Typically, no warning is necessary before repossession. There are, however, two situations that do require notice before repossession:

Non-Vehicle Personal Property

If you borrowed money to purchase personal property that is not a vehicle (i.e., furniture, outdoor equipment), the creditor must give you a 21-day notice before your property removed. This action provides buyers a chance to catch up with back payments.

Mobile Homes

A written 30-day notice from the creditor must appear before the creditor can repossess your mobile home. This notice gives buyers a chance to catch up with past payments. To further prevent repossession, the buyer must:

  • Pay “back-payments.”
  • Pay late charges
  • Pay up to $50 for the creditor’s attorney fees
  • Acquire insurance for the home (if the contract requires doing so)
  • After 30 days, the buyer may have to pay court costs and attorney’s fees

Let’s Talk about Debt

Since we just mentioned the “written security agreement,” this is an excellent time to discuss the types of debt we see most often.

Unsecured Debt

This type of debt has no assets supporting the debt. It usually occurs in the areas of:

  • Medical bills
  • Credit Cards
  • Old apartment leases, and more

Chapter 7 Cases

If you choose to take care of your debt by filing a Chapter 7 bankruptcy agreement, the trustee will gather and sell the debtor’s nonexempt assets and use the money to pay creditors. There is more to this choice that we are happy to assist you with by calling our office for a free consultation.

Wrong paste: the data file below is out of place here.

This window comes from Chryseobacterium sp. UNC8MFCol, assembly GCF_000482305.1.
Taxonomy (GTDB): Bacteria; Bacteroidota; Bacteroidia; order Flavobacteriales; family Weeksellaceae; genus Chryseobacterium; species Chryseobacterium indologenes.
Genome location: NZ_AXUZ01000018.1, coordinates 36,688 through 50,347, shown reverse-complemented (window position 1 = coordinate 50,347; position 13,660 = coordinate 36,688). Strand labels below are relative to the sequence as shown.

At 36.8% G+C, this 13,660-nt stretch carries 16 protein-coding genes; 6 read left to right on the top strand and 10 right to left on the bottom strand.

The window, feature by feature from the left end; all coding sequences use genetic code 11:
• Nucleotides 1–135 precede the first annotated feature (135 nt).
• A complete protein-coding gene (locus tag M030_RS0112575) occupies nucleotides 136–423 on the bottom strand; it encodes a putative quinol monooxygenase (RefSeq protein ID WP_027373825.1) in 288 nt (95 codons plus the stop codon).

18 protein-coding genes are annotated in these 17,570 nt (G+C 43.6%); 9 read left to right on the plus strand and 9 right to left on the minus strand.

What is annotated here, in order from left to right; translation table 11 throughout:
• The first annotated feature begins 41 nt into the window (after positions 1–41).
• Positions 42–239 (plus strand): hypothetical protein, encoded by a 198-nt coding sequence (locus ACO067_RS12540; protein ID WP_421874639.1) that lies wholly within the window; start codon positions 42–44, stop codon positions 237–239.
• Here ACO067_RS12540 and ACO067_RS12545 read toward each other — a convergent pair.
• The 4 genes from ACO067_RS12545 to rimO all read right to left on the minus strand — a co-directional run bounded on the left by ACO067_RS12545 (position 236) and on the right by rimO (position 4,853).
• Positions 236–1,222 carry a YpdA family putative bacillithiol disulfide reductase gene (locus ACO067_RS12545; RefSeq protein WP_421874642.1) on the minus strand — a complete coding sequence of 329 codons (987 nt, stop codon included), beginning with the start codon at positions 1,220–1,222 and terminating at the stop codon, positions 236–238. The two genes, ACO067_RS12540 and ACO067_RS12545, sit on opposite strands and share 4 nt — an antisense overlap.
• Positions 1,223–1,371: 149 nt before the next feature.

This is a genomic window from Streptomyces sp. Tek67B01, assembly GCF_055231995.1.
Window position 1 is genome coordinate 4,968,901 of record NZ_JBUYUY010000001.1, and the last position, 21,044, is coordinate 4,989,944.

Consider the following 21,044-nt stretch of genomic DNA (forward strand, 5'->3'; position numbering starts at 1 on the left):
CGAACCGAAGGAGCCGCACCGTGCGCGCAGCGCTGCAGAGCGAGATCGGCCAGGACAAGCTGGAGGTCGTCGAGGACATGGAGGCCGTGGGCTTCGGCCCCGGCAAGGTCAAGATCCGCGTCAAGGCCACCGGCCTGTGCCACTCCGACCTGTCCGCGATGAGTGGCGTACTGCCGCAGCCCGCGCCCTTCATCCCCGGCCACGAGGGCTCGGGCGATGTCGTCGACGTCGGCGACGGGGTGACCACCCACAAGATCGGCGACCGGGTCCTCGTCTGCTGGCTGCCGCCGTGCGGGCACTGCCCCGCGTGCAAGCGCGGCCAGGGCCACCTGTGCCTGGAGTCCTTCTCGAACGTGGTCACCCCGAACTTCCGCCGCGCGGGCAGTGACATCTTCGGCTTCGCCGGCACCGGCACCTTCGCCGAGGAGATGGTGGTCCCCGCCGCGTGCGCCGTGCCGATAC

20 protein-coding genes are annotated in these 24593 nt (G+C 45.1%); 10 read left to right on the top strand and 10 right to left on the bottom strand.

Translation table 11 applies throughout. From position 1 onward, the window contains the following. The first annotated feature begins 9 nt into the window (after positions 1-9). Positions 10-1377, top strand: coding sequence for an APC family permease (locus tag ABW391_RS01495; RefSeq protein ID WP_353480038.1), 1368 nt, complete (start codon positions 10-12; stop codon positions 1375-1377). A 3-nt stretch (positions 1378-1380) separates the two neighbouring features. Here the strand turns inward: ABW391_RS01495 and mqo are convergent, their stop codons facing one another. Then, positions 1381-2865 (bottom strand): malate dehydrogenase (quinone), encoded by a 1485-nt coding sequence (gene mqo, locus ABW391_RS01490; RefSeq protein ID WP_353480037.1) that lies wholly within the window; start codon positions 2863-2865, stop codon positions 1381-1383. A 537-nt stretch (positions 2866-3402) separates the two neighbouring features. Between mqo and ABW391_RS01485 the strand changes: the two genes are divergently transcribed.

Chapter 13 Cases

This type of bankruptcy move is known as a “wage earner’s plan.” It allows an individual with a regular income to create a plan for repaying all or part of the debts. This step is also quite complicated, and you will need assistance to follow all the “legalese.”

Secured Debts

Secured debts that occur most often are for vehicles and houses. In these cases, the buyers put up some form of collateral. During the bankruptcy process, the automatic stay will keep creditors from taking the property. After the bankruptcy, you will have to reaffirm the debt to keep your house or vehicle. If you do not, the bank has the authority to keep your property.